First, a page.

Some research does suggest that high rates of death from COVID-19 are related to very low levels of vitamin D. This news emerged from a Northwestern University study of data from China, the U.S., the U.K. and a number of European countries, including France, Germany, Italy, Spain, and Switzerland as well as Iran and South Korea.
The Northwestern team found that patients from countries with a high number of deaths from COVID-19 also had lower levels of vitamin D compared with patients in countries that weren’t as severely affected. Study leader Vadim Backman, Ph.D., said he and his team focused on vitamin D levels after seeing unexplained differences in COVID-19 deaths from country to country. Dr. Backman was skeptical that the quality of healthcare, the age differences in the populations, testing rates, or strain variations of the coronavirus were responsible for differences in the mortality rates. He wrote that none of these factors appeared to play a significant role and that differences in complications and death rates exist even if one looks across the same age group. And, while restrictions on testing vary, he said, “The disparities in mortality still exist even when we looked at countries or populations for which similar testing rates apply. Instead, we saw a significant correlation with vitamin D deficiency.”
After researching available patient data from around the world, Dr. Backman and his team discovered a strong correlation between vitamin D levels and cytokine storm – a serious consequence of COVID-19 infection caused by an overactive immune system – as well as a correlation between vitamin D deficiency and deaths. One of the investigators noted that cytokine storm “can severely damage lungs and lead to acute respiratory distress syndrome.” He added that this is what seems to kill a majority of COVID-19 patients, “not the destruction of the lungs by the virus itself. It is the complications from the misdirected fire from the immune system.”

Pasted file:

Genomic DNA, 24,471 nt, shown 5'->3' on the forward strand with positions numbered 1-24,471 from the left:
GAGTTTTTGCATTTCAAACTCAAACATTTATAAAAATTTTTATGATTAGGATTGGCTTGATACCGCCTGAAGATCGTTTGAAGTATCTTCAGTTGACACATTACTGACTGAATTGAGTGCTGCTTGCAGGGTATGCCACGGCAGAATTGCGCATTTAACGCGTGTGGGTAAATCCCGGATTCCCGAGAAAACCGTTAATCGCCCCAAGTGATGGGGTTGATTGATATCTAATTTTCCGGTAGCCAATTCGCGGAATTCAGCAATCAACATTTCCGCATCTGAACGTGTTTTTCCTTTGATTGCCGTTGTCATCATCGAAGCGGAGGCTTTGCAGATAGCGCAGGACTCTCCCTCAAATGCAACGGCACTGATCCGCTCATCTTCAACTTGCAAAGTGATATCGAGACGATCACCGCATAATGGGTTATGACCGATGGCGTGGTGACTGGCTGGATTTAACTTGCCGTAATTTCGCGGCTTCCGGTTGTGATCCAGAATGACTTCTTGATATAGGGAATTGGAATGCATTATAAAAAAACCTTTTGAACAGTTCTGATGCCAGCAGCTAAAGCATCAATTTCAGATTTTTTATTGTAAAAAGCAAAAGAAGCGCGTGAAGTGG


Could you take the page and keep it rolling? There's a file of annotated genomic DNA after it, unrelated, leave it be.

Dr. Backman believes vitamin D plays a major role in this scenario since it modulates our innate immune response and prevents it from becoming dangerously overactive. He suggests that having optimum vitamin D levels could protect patients with COVID-19 against severe complications and might cut the death rate in half. He adds, however, that while it is important to know that vitamin D deficiency might play a role in COVID-19 deaths, the new findings need further study.
Long before COVID-19 appeared, I recommended that everyone take 2000 IU of vitamin D daily, not only because it assists in the absorption of calcium and promotes bone mineralization but for its many other health benefits. It helps support the immune system, protects against a number of serious diseases including rickets and osteomalacia, and may provide protection from hypertension, psoriasis, multiple sclerosis, rheumatoid arthritis, cancer, and influenza. And maybe COVID-19. Here’s where you can read more about the health benefits of vitamin D.
Andrew Weil, M.D.
Vadim Backman et al, “The Possible Role of Vitamin D in Suppressing Cytokine Storm and Associated Mortality in COVID-19 Patients.” medRxiv, April 30, 2020